10 TV Shows That Pushed the Limits of Censorship

'All in the Family'
Jean Stapleton as Edith Bunker and Carroll O'Connor as Archie Bunker in "All in the Family." CBS Photo Archive/Contributor/Getty Images

Ah, those were the days. During the 1970s, CBS's show, "All in the Family" shared the lives of a Queens working-class man, Archie Bunker, and his family. Created by Norman Lear, the show was hugely successful, earning four consecutive Emmys for outstanding comedy during its long run [source: Bio.]. But it was also a pain in the neck for censors. The series pushed against societal norms and covered new television ground, such as sexuality, impotence, abortion, divorce and bigotry. "All in the Family" challenged the TV industry by using words that had been inappropriate during the 1950s and 60s. "Hell" and "damn" became almost commonplace.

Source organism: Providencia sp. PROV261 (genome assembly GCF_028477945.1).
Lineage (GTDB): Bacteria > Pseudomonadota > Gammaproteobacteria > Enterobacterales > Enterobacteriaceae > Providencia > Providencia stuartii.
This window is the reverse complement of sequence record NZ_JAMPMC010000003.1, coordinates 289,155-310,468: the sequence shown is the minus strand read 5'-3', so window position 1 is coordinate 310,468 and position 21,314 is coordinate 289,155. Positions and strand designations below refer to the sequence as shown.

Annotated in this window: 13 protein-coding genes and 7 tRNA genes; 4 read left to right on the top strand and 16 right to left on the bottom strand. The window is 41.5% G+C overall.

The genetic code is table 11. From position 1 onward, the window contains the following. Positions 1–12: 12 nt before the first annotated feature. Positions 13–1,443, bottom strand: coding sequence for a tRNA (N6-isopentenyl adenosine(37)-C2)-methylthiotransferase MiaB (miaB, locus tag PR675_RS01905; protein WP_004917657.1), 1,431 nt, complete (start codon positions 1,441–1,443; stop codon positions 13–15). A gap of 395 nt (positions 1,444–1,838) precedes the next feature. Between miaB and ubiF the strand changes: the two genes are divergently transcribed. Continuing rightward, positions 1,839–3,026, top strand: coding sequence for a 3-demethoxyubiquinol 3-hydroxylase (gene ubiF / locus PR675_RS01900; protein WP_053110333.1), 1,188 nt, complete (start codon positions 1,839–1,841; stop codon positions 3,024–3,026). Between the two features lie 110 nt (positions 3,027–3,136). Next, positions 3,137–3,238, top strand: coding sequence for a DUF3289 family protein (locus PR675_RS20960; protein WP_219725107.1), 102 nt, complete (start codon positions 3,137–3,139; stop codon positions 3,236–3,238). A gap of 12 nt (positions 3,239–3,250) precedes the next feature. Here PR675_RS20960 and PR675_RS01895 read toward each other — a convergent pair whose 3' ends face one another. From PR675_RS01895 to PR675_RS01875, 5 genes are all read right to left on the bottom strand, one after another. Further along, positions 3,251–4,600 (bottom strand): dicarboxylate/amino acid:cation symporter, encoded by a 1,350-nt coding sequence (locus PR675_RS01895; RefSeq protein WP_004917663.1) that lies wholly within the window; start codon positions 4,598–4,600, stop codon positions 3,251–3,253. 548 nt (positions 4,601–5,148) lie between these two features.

"All in the Family's" premiere set its tone. In addition to salty language, the racial epithets "kike," "spade" and "spic" spewed from Archie's mouth. CBS executives were nervous about viewers' reactions and placed additional operators at the network switchboard to handle the anticipated calls of outrage. But the audience loved to hate Archie. It became the best-rated show on television [source: Norman Lear]. Archie's wife Edith may have been "stifled," but the show's creative forces weren't.